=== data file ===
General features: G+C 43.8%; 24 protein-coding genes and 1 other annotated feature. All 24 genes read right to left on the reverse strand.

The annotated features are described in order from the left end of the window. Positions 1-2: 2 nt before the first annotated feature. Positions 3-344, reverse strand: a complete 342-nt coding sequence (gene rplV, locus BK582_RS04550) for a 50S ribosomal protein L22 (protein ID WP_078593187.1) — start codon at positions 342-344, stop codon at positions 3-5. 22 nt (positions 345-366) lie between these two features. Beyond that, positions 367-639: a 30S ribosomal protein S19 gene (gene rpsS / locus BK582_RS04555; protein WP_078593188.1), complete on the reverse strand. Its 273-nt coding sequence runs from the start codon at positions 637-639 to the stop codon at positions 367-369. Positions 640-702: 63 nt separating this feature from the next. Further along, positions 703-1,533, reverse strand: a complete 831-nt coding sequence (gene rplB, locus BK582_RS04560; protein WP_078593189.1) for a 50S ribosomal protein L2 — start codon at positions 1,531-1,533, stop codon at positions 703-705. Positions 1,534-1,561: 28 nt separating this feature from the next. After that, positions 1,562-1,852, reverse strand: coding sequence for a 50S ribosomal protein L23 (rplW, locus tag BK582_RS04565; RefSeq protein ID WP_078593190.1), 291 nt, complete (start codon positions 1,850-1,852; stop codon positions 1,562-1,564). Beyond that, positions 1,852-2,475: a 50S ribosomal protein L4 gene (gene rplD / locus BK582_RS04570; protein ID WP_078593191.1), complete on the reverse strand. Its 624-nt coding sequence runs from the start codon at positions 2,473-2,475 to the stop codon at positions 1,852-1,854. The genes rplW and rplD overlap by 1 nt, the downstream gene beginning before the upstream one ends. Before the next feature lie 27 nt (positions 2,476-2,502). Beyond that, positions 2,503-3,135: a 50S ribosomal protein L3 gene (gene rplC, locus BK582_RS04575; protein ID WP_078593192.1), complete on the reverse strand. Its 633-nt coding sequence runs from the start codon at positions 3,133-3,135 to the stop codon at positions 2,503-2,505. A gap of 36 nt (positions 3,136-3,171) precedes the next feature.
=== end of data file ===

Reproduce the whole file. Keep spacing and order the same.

General features: G+C 43.8%; 24 protein-coding genes and 1 other annotated feature. All 24 genes read right to left on the reverse strand.

The annotated features are described in order from the left end of the window. Positions 1-2: 2 nt before the first annotated feature. Positions 3-344, reverse strand: a complete 342-nt coding sequence (gene rplV, locus BK582_RS04550) for a 50S ribosomal protein L22 (protein ID WP_078593187.1) — start codon at positions 342-344, stop codon at positions 3-5. 22 nt (positions 345-366) lie between these two features. Beyond that, positions 367-639: a 30S ribosomal protein S19 gene (gene rpsS / locus BK582_RS04555; protein WP_078593188.1), complete on the reverse strand. Its 273-nt coding sequence runs from the start codon at positions 637-639 to the stop codon at positions 367-369. Positions 640-702: 63 nt separating this feature from the next. Further along, positions 703-1,533, reverse strand: a complete 831-nt coding sequence (gene rplB, locus BK582_RS04560; protein WP_078593189.1) for a 50S ribosomal protein L2 — start codon at positions 1,531-1,533, stop codon at positions 703-705. Positions 1,534-1,561: 28 nt separating this feature from the next. After that, positions 1,562-1,852, reverse strand: coding sequence for a 50S ribosomal protein L23 (rplW, locus tag BK582_RS04565; RefSeq protein ID WP_078593190.1), 291 nt, complete (start codon positions 1,850-1,852; stop codon positions 1,562-1,564). Beyond that, positions 1,852-2,475: a 50S ribosomal protein L4 gene (gene rplD / locus BK582_RS04570; protein ID WP_078593191.1), complete on the reverse strand. Its 624-nt coding sequence runs from the start codon at positions 2,473-2,475 to the stop codon at positions 1,852-1,854. The genes rplW and rplD overlap by 1 nt, the downstream gene beginning before the upstream one ends. Before the next feature lie 27 nt (positions 2,476-2,502). Beyond that, positions 2,503-3,135: a 50S ribosomal protein L3 gene (gene rplC, locus BK582_RS04575; protein ID WP_078593192.1), complete on the reverse strand. Its 633-nt coding sequence runs from the start codon at positions 3,133-3,135 to the stop codon at positions 2,503-2,505. A gap of 36 nt (positions 3,136-3,171) precedes the next feature.